Jean Giraudoux Biography


(History of the World: The 20th Century)

Article abstract: Giraudoux’s plays dominated the French theater of the 1930’s; his work for the stage sustained the aesthetic revolution begun after World War I and anticipated the avant-garde developments of the 1940’s. A prolific essayist, Giraudoux wrote novels and short stories that continued the tradition of highly stylized, imagistic fiction established by Symbolist writers.

Early Life

Hippolyte-Jean Giraudoux and his elder brother, Alexandre, enjoyed the idyllic childhood experience of growing up in the tranquil province of Limousin in central France. Their father, Léger, was a government surveyor and inspector, and the family moved often. Several towns from Giraudoux’s boyhood appear as fictionalized locales in his writings. His mother, Anne (née Lacoste), was highly cultivated and guided her sons through high school in Châteauroux. Giraudoux received a scholarship to study at the Lakanal Preparatory School in Paris; he was admitted to the prestigious École Normale Supérieure in 1903.

Giraudoux distinguished himself as a well-rounded high school student; his principal interests were classical literature, German, Spanish, acting, and sports. At the École Normale Supérieure, he began to concentrate on German Romanticism, which inspired him deeply. In 1906, with a press card from Le Figaro, he traveled through Austria, Hungary, and Switzerland in the company of Paul Morand, the son of a curator at the Louvre. Before returning to France, Giraudoux taught French to the Prince of Saxe-Meiningen. In 1907, he went to Harvard University as an exchange student. At this time, he apparently decided to pursue a diplomatic career. After receiving le diplôme supérieur in German philology, he began his writing career by contributing stories to Le Matin, a Parisian newspaper that he edited. A collection of essays entitled Provinciales was published in 1909. An assortment of stories, L’École des indifférents (the school for the uncommitted), appeared in 1910 while Giraudoux was preparing to take examinations for the French Foreign Ministry. By 1913, he had risen to the rank of vice consul, and he served on diplomatic missions to northern Russia and the Orient.

Giraudoux became the protégé of Philippe Berthelot, an influential administrator at the Quai d’Orsay. During World War I, Giraudoux was wounded during the Battle of the Marne. He recuperated in Paris and returned to active service as a lieutenant in the Dardanelles campaign. He was wounded again, and an intestinal ailment weakened him considerably. In 1916, he was sent to Lisbon to train Portuguese soldiers, and the following year he joined a mission of French military instructors at Harvard. In the years after the war, he continued to write essays and stories (some based on his war experiences), married Suzanne Boland, and became head of Le Service des Oeuvres Françaises à l’Étranger, a government agency that promoted French culture. Several successful novels contributed to his reputation as an influential figure in French literary circles.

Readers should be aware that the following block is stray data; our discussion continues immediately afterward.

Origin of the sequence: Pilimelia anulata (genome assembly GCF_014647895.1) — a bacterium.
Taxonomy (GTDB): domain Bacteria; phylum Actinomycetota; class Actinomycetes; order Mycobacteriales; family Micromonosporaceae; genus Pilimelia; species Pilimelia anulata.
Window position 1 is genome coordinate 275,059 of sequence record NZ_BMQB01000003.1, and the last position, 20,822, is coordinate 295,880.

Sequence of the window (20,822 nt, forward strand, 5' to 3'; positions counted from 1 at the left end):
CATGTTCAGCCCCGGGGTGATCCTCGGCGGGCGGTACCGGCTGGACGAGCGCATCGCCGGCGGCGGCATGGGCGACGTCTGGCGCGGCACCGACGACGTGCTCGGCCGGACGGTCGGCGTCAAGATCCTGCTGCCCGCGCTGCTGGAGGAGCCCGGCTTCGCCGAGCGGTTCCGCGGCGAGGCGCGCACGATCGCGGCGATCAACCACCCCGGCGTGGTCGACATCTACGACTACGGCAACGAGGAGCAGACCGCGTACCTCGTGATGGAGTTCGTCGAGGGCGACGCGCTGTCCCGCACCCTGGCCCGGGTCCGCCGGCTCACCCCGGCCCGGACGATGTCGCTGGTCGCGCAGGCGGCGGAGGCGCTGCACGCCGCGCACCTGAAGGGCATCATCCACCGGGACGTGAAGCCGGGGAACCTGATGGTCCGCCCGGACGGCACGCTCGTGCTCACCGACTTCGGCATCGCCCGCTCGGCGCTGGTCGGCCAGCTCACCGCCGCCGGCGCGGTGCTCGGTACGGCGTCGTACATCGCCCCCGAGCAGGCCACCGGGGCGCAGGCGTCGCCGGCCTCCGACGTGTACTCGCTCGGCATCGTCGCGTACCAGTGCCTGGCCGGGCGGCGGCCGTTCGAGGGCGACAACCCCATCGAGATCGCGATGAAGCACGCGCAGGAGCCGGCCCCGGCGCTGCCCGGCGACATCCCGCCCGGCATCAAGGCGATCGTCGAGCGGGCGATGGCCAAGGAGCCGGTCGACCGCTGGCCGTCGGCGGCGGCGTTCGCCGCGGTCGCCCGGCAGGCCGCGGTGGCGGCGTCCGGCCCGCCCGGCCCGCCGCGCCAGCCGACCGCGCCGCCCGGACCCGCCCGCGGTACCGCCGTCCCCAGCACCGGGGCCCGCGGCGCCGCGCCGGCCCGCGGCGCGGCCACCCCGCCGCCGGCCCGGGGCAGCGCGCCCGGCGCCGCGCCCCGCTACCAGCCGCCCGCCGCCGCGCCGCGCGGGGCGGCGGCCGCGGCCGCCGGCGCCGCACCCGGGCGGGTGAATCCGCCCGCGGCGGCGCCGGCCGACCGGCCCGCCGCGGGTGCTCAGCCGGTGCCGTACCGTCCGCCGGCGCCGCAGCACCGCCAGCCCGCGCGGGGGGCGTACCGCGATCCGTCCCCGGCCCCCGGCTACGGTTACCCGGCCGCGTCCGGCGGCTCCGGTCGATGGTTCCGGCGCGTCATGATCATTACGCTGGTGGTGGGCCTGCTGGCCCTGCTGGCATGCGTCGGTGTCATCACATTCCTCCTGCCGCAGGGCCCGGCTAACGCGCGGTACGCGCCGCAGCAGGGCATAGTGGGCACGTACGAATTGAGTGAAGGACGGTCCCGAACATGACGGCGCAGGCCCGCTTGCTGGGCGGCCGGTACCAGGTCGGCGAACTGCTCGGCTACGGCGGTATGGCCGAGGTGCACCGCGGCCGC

Life’s Work

Giraudoux’s prestige was enhanced when Siegfried et le Limousin (My Friend from Limousin, 1923) won the Prix Balzac (the award was split) of 1922. This intriguing novel explores multilevel relationships between France and Germany. The two protagonists—one a German Francophile, the other a French Germanophile—represent characters caught between two abstractions. Prussian nationalism and its accompanying industrialization are weighed against the Romantic ideals of an older Germany as Giraudoux articulated the reciprocal qualities of two cultures. The rarefied diction and libertarian gaiety became trademarks of Giraudoux’s theatrical style.

The novel Bella (1925; English translation, 1927) is a political roman à clef in which the characters re-create the feud between Philippe Berthelot and Prime Minister Raymond Poincaré, who disgraced his rival in 1924 and demoted Giraudoux to embassy secretary in Berlin. Giraudoux’s defense of Berthelot represents his political philosophy regarding the ideal statesman. These political views crystallized in 1935 when he reacted to Adolf Hitler’s rearmament program by writing one of his most famous plays, Le Guerre de Troie n’aura pas lieu (Tiger at the Gates, 1955).

Giraudoux, who often wrote under a pseudonym, reintroduced some of the characters from Bella in a series of intercalated novels and stories. In these works, he examined the contrast between purists, often ambiguous, beguiling women, and pragmatists. The purists invest their daydreams with a false charm that prevents them from realizing their dreams. This theme is developed in his tragedies; the tragic character is torn between self-fulfillment and the world of practical affairs. The only resolution is the middle way between egoism and madness. Giraudoux endowed these distinctions, labeled by critics as a divorce between humanity and destiny, with symbolic resonances suitable to numerous interpretations, as in Eglantine (1927), a novel that analyzed the fundamental incompatibility of Eastern and Western thought.